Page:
4DOF Ballistic Calculator

Is the Hornady 4DOF calculator merely marketing hype?

Recently, the Hornady 4DOF Trajectory calculator has been labelled by Applied Ballistics LLC. (AB) as being nothing more than marketing hype, lacking data for predictions and being inaccurately described in its capabilities.....click here for the full response from Hornady.

Should I use the Standard Ballistics Calculator or the 4DOF Ballistic Calculator?

 

Using the Standard Ballistics Calculator:

The Hornady Standard Ballistics Calculator uses BCs (G1 or G7 ballistic coefficients) to calculate trajectory and is ideal for traditional hunting and varmint bullets at close to moderate distance. For more precise long range calculations using select low-drag precision bullets, check out the Hornady 4DOF Ballistic Calculator.

Using the 4DOF™ Ballistic Calculator:

The Hornady 4DOF Ballistic Calculator provides trajectory solutions based on projectile Drag Coefficient (not ballistic coefficient) along with the exact physical modeling of the projectile and its mass and aerodynamic properties. Additionally, it calculates the vertical shift a bullet experiences as it encounters a crosswind; referred to as aerodynamic jump.

The use of drag coefficients, projectile dynamics, aerodynamic jump and spin drift enable the Hornady 4DOF Ballistic Calculator to accurately measure trajectories, even at extreme ranges. It is ideal for both long range and moderate distances and is available for the low-drag precision bullets listed in the drop down menu of the calculator. For calculating trajectories of traditional hunting and varmint bullets using BCs (ballistic coefficients), please use our Standard Ballistics Calculator.

Why aren't there more bullets in the Hornady® 4DOF™ database?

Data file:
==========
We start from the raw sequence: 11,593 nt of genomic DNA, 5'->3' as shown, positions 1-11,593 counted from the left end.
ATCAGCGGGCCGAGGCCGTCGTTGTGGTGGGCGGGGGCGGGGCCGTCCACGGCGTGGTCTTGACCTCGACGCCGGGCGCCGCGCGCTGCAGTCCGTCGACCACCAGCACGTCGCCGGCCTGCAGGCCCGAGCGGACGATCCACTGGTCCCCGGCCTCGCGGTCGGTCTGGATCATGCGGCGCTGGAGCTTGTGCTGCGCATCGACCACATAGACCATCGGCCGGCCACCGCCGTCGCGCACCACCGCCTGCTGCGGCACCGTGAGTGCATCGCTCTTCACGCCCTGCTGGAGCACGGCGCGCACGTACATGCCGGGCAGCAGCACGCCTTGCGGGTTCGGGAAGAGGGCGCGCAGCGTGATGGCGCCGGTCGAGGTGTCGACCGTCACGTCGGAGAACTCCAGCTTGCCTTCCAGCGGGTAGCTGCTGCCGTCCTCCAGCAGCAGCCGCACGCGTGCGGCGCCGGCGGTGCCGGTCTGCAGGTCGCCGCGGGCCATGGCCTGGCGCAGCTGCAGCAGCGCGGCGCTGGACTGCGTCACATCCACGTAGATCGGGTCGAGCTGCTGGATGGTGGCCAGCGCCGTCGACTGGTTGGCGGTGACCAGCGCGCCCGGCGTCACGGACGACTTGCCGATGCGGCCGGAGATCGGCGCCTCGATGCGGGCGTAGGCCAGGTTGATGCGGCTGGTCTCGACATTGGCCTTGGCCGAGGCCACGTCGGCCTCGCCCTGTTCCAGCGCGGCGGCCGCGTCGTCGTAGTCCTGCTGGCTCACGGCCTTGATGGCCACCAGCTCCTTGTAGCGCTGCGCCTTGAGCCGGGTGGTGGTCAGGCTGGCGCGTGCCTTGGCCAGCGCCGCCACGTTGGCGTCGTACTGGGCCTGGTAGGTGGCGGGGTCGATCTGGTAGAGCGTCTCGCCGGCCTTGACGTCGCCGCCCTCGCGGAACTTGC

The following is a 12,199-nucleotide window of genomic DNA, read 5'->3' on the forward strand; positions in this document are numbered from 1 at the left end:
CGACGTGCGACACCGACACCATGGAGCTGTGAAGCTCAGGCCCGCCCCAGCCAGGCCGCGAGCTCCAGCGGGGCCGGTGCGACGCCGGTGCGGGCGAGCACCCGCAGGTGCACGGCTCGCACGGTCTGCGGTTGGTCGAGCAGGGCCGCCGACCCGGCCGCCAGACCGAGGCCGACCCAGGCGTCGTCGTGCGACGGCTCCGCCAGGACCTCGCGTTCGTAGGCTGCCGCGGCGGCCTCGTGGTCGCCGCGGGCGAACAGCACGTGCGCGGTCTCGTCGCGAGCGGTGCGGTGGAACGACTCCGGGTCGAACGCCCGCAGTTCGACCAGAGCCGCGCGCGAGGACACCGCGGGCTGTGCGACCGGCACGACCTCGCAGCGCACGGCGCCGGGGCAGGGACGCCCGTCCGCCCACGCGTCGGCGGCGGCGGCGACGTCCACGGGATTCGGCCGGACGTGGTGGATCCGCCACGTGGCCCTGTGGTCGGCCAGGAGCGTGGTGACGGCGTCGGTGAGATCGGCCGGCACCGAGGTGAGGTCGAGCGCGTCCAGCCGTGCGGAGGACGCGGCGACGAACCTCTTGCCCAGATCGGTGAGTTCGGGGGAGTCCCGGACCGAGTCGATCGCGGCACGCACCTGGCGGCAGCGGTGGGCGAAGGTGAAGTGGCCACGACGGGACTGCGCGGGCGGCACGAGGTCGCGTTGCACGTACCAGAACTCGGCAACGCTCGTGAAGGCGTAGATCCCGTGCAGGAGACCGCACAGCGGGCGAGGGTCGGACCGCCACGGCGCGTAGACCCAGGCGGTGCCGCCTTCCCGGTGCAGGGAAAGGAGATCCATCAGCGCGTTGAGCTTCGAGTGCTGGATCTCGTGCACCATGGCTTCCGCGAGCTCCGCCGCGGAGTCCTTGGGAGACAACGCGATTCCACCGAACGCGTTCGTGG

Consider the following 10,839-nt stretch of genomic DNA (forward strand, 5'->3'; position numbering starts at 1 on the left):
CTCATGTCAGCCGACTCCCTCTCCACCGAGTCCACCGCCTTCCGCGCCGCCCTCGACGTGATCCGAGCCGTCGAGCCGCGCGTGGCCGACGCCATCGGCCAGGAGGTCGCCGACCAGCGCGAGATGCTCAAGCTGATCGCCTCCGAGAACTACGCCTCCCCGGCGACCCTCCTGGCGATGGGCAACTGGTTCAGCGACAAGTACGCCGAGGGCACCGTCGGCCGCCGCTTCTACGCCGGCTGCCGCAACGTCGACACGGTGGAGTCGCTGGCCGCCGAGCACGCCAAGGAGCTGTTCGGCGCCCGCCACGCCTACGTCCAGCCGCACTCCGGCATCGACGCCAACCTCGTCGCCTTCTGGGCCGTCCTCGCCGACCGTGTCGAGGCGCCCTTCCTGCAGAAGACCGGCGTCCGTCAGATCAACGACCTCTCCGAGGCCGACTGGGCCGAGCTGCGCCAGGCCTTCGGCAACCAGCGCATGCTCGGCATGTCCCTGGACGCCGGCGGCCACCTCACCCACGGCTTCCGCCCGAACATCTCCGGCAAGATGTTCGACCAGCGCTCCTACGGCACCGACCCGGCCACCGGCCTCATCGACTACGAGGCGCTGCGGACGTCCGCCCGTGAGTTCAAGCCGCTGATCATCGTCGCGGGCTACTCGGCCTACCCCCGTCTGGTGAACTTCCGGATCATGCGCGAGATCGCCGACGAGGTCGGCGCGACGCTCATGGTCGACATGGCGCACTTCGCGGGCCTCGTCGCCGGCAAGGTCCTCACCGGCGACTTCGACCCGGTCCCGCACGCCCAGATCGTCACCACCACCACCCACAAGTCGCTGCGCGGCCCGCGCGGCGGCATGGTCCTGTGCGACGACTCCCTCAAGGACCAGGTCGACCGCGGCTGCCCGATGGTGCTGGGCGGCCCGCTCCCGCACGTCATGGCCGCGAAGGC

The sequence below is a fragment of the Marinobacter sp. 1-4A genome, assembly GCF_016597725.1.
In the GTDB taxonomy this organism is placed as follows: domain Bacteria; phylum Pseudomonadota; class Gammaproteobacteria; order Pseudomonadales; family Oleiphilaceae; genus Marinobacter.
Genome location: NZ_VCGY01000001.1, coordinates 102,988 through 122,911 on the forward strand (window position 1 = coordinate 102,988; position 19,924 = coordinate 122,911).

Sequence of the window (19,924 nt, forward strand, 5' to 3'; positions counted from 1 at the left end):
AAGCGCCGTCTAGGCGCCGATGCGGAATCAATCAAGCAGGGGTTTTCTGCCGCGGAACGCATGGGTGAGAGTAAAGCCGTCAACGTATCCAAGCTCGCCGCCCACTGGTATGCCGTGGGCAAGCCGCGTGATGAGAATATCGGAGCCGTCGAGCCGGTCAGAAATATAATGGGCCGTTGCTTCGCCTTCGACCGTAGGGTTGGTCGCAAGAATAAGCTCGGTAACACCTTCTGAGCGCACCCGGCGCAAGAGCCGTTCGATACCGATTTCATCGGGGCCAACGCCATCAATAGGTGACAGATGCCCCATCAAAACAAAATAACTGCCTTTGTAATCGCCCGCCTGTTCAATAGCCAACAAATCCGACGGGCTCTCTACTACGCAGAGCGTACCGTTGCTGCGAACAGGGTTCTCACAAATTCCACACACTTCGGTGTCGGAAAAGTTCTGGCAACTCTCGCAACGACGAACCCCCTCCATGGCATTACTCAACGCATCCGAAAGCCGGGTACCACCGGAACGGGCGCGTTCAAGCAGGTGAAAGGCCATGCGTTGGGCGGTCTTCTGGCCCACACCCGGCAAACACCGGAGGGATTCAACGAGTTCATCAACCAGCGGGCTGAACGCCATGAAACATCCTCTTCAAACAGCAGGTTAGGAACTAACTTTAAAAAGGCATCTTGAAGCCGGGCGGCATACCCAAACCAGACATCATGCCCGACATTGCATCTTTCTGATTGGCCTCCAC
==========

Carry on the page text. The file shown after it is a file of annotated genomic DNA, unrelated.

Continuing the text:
Hornady technicians will continue to add Hornady projectiles and other bullet brands to the database. Testing is time consuming, but rest assured, there will be more projectiles added to the library.

Why aren’t all Hornady® bullets (A-MAX®, SST®, V-MAX®, GMX®, InterLock® etc.) in the 4DOF™ database?

For typical hunting, varmint and match bullets shot to conventional distances, traditional Ballistic Coefficient (BC) based ballistic calculators are perfectly adequate for calculating trajectory. The Hornady 4DOF calculator separates itself from BC based calculators when shooting at extended range with what Hornady considers truly match accurate, low-drag style projectiles with a G1 BC over .500, including Hornady ELD-X, ELD Match and Hornady BTHP Match bullets, as well as certain competitors' products.

There is a considerable amount of time invested in data collection for any one bullet. Thus, in order to be considered for Doppler radar testing and inclusion in the Hornady 4DOF database, bullets must have either Heat Shield or finished metal tips (BTHP), be truly match accurate, and have a G1 BC over .500. When considering a hunting bullet, it must exhibit excellent terminal performance at both conventional and extended ranges. Bullets that don't meet all these prerequisites won’t be included in the Hornady 4DOF library.

How much more accurate is the 4DOF calculator over a standard BC-based ballistics calculator?

This video interview by outdoor writer, Richard Mann and Hornady Engineer, Jayden Quinlin, explains the answer.

 

What is Axial Form Factor? What is it doing?

For some time, the "standard practice" within the shooting sports industry has been to use a fixed Ballistic Coefficient (BC), or drag simulation, for any given projectile. It has always been assumed that the BC/Drag Coefficient (Cd) of the projectile was the BC of the projectile no matter what. Recent work with Doppler radar...click here to read more.